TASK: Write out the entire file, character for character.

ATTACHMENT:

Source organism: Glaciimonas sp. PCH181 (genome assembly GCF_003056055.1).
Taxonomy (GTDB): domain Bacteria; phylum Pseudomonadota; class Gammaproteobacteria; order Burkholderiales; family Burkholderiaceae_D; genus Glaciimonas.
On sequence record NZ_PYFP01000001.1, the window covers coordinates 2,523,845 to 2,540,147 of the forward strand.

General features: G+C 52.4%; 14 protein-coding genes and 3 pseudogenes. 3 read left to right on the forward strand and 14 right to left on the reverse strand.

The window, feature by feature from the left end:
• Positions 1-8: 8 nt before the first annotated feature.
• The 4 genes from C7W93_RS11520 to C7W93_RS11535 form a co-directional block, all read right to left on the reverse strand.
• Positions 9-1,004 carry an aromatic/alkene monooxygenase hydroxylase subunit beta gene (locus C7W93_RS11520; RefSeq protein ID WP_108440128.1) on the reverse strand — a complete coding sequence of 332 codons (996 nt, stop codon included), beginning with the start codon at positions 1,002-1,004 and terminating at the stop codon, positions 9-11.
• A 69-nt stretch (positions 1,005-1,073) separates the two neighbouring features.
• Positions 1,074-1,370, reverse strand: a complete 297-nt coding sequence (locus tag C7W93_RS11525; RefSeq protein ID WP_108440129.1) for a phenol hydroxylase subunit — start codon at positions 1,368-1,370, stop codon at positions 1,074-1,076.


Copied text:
Source organism: Glaciimonas sp. PCH181 (genome assembly GCF_003056055.1).
Taxonomy (GTDB): domain Bacteria; phylum Pseudomonadota; class Gammaproteobacteria; order Burkholderiales; family Burkholderiaceae_D; genus Glaciimonas.
On sequence record NZ_PYFP01000001.1, the window covers coordinates 2,523,845 to 2,540,147 of the forward strand.

General features: G+C 52.4%; 14 protein-coding genes and 3 pseudogenes. 3 read left to right on the forward strand and 14 right to left on the reverse strand.

The window, feature by feature from the left end:
• Positions 1-8: 8 nt before the first annotated feature.
• The 4 genes from C7W93_RS11520 to C7W93_RS11535 form a co-directional block, all read right to left on the reverse strand.
• Positions 9-1,004 carry an aromatic/alkene monooxygenase hydroxylase subunit beta gene (locus C7W93_RS11520; RefSeq protein ID WP_108440128.1) on the reverse strand — a complete coding sequence of 332 codons (996 nt, stop codon included), beginning with the start codon at positions 1,002-1,004 and terminating at the stop codon, positions 9-11.
• A 69-nt stretch (positions 1,005-1,073) separates the two neighbouring features.
• Positions 1,074-1,370, reverse strand: a complete 297-nt coding sequence (locus tag C7W93_RS11525; RefSeq protein ID WP_108440129.1) for a phenol hydroxylase subunit — start codon at positions 1,368-1,370, stop codon at positions 1,074-1,076.